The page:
Joining the ranks of celebrities who attempt to do religion in public -- Mel, Madonna, Britney, Tom, et al (Note to any celebrities reading this: Unless you're Bono, don't try it) -- Sir Elton John has opined that organized religion should be banned because it promotes homophobia, does not provide a compelling moral voice against war, and turns people into "hateful lemmings."
I heard Sir Elton's comments on television, juxtaposed against an Internet news article on "outraged" Pakistani Islamic fundamentalists (are they ever not outraged?)loudly fulminating over their government's plans to make rape a crime prosecuted under civil and not religious law, thus making obsolete such astoundingly stupid rules as requiring the accused woman to produce four male witnesses to her rape, and punishing both parties for adultery if the accused is found innocent. Which made my first thought, upon hearing Sir Elton, "Great -- when can we start?"
Then I thought of the inevitable anti-Elton backlash among the exciteable sectors of Christendom -- oh, great; thanks for representing. And I also felt a certain amount of defensive irritation: Hey, Elton -- you're dissing me too. But it also made me sad, even though -- and I might have to give up my toaster for saying this -- the last Elton John album I really liked was Madman Across the Water. I think before Christians open our pieholes about persecution and scorn at the hands of the dominant culture, we do indeed need to think about our own history of library burnings, forced conversions, inquisitions, pogroms, burnings at the stake, institutionalized bigotries of various kinds, and generally winding up on the wrong side of reality whenever we try to make declarative statements about matters of science or partisan politics.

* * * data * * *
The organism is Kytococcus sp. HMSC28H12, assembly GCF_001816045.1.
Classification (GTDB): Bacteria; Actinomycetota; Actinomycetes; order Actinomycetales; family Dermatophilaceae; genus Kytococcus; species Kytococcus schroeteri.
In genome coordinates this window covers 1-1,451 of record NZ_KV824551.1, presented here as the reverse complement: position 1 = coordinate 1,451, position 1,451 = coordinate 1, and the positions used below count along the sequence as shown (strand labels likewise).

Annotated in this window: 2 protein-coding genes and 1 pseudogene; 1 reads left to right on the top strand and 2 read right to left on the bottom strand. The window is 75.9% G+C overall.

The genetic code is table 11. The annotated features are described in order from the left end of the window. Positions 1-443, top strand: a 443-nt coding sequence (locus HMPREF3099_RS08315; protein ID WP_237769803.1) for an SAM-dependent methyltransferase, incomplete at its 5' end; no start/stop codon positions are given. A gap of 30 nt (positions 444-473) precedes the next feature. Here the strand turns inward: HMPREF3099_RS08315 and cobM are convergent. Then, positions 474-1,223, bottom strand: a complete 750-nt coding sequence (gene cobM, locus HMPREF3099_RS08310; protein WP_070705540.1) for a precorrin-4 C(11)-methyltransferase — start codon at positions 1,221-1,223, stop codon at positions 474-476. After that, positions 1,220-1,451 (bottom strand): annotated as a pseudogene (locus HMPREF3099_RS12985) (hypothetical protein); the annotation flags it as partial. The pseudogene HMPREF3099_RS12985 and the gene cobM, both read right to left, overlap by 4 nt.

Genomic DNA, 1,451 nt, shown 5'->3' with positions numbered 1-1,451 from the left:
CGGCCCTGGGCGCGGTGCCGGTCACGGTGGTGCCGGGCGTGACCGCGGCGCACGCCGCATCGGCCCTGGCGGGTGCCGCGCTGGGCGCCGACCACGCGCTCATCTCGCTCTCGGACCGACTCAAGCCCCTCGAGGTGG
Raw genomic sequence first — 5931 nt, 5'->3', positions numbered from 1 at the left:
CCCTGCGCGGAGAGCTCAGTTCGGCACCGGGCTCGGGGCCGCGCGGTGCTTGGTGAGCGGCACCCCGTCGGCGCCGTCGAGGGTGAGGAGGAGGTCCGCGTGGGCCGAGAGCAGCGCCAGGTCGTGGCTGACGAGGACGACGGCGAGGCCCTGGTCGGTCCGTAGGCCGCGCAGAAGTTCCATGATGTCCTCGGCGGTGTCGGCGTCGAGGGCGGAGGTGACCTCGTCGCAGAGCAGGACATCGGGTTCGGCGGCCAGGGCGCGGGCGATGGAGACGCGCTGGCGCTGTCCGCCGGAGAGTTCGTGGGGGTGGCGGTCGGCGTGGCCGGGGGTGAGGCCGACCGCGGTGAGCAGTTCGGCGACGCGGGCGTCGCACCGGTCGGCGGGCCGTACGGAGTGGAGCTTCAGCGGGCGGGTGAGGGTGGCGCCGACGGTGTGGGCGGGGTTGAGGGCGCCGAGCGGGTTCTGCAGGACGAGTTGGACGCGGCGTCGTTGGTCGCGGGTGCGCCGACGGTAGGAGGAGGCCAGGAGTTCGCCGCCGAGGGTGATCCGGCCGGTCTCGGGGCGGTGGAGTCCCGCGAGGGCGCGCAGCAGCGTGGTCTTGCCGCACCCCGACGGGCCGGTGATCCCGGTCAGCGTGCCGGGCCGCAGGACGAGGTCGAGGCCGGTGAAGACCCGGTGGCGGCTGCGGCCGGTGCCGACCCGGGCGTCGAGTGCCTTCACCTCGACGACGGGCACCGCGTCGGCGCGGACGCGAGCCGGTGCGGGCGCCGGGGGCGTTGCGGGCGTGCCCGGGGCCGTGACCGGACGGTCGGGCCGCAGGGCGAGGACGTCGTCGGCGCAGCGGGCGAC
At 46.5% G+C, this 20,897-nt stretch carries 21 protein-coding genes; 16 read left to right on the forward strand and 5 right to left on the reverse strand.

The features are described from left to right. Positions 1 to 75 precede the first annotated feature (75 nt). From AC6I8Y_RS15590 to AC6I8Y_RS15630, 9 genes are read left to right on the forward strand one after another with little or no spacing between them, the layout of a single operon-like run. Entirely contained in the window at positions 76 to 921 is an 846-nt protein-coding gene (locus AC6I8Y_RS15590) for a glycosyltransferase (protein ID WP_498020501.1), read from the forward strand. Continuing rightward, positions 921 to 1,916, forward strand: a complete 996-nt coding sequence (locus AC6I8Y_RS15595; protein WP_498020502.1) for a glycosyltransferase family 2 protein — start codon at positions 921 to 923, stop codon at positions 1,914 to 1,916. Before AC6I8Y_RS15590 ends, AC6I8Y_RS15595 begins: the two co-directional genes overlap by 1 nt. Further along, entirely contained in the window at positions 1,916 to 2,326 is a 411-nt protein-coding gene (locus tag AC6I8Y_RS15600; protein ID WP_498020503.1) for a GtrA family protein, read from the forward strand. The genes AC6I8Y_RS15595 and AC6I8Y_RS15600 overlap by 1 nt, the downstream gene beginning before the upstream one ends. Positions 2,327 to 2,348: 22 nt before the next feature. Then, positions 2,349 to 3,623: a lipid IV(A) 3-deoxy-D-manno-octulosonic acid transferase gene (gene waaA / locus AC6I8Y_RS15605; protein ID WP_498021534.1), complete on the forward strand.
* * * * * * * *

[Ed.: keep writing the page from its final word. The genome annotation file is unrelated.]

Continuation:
But then I went to church on Sunday. And, experiencing our situation-normal-all-cobbled-up cacaphony of anarchic children, unfortunate extemporaneous harmonizing gone awry, AWOL microphone, unannounced announcements, missing worship helpers, misread lectionary texts, adolescent female fashion don'ts involving an excess of tummy and a minimum of top, a kerfuffled lay minister and my own red-faced choreographical missteps as an anxious assisting, it occurred to me -- my parish is such an example of disorganized religion that it would most certainly be exempted from Sir Elton's desired purge. Whew.